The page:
Frequently Asked Questions about Hepatitis C
What is Hepatitis C?
Hepatitis C is a virus that infects the liver, and eventually may cause liver damage. Hepatitis C leads to cirrhosis of the liver, liver cancer and can cause the liver to fail. Unfortunately, many people don’t realize they have the disease until they have already experienced some of the symptoms of liver disease.
Many people who become infected with Hepatitis C develop chronic Hepatitis C. This means that they have the disease for a long time. A few people contract acute Hepatitis C, which means they will have the disease for a while, and then get better.
How Does a Person Contract Hepatitis C?
Hepatitis C occurs when you are exposed to the blood of an individual who is infected with the virus. You can get Hepatitis C in several different ways. The most common way people in the United States contract the disease by sharing needles during illicit drug use. If you are using needles to inject illegal drugs, don’t share your needles with others, and don’t use a previously used needle.
If you had an organ transplant or a blood transfusion before 1992, you are a risk for contracting Hepatitis C. All blood transfusions and donations were screened for Hepatitis C after 1992.
You might get Hepatitis C if you get a shot with a needle that has infected blood on it. As long as you use a needle only once, you won’t have that problem or worry. In some countries, injections are given to more than one person using the same needle.
If you get a tattoo, be sure the needles used on the tattoo design or for any piercing are cleaned properly. People have gotten Hepatitis C from tattoos and piercing shops that didn’t properly clean their needles.
In some cases, Hepatitis C is spread to a baby from the mother at birth. Some healthcare workers become infected blood on the job.
Hepatitis C spreads through sexual contact. While the risk of contracting Hepatitis C from sexual contact is small, having multiple sexual partners increases that risk. You cannot get Hepatitis C from regular contact with people, like hugging, kissing, coughing, sharing food or drinks, or shaking hands.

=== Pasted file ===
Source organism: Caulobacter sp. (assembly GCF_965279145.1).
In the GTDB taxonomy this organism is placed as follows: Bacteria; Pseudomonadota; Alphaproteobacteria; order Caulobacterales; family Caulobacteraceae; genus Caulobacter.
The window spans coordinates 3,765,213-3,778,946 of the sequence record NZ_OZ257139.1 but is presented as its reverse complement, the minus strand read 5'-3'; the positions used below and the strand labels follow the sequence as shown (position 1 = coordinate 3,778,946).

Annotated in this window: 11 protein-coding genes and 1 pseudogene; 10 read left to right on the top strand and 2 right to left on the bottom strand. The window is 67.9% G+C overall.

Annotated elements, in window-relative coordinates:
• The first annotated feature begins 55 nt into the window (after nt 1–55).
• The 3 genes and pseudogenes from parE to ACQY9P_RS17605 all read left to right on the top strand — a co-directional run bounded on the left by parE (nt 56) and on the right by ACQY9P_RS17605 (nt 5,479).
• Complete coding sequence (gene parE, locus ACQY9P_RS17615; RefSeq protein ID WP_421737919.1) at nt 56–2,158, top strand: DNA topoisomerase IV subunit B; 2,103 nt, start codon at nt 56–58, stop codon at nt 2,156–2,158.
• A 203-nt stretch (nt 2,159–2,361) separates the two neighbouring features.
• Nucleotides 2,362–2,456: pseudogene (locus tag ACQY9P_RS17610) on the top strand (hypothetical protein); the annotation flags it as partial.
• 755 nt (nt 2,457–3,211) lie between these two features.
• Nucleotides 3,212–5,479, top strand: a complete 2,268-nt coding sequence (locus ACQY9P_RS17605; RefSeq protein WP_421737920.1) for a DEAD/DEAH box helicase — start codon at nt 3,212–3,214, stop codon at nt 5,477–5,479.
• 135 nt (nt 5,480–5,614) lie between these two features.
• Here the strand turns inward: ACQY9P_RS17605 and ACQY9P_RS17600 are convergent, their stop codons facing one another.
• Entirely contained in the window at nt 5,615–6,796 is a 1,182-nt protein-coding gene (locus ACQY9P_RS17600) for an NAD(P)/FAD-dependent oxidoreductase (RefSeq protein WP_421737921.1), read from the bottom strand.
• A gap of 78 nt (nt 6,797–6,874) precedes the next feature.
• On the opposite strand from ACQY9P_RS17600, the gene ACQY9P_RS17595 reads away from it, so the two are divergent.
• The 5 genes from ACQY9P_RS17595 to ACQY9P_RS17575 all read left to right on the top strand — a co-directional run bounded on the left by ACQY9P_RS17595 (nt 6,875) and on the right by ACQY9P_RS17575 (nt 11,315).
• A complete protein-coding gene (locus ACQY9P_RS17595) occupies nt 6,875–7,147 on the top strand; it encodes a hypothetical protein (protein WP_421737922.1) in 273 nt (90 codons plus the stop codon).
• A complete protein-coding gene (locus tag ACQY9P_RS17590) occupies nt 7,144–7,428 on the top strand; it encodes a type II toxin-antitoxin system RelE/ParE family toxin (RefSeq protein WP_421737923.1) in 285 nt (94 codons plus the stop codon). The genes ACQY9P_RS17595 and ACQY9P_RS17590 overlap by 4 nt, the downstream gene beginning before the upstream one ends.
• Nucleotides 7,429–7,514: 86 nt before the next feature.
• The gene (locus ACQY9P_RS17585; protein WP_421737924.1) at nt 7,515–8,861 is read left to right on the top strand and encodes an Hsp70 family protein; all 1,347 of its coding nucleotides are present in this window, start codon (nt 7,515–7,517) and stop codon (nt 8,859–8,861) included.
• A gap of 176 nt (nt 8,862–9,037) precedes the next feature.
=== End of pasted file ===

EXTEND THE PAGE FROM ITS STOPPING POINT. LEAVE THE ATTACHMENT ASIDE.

What are the symptoms of Hepatitis C?
The symptoms of Hepatitis C include:
- Extreme fatigue.
- Pain in the joints.
- Abdominal pain.
- Muscular pain.
- Dark urine.
- Jaundice (yellow skin and eyes).
How is Hepatitis C Diagnosed?
A person can have Hepatitis C for up to 15 years and not know it. They discover they have the disease after they try to donate blood or identify elevated enzyme levels during a liver blood test. If diagnosed with Hepatitis C, you might have to have a liver needle biopsy performed to test you for cancer.
If you think you may have been exposed to Hepatitis C, you can perform an at home Hepatitis C test that is available at many drug stores. If results are positive, be sure to contact your physician for treatment.
How is Hepatitis C Treated?
Some Hepatitis C patients are treated with antiviral medications. These medications are not a right choice for everyone, however. The amount of liver damage and infection a Hepatitis C patient has directly affects the medication they will take. There are several types of Hepatitis C. The medication you will be given is determined by the exact virus you have.
It is important that the Hepatitis C patient avoid any medications that may overwork the liver. For this same reason, alcohol, and illicit drug use should be avoided, too.
Living with Hepatitis C
Hepatitis C patients can have many uncomfortable symptoms or almost no symptoms. Health care providers will help treat your Hepatitis C and symptoms. Rest if you feel tired. Take any medications prescribed for you. Get regular exercise and eat healthy foods. Get some help at work and home so you don’t overdo. If you have substance abuse problems, now is the time to go to treatment. Following this advice will help you have a good quality of life with Hepatitis C.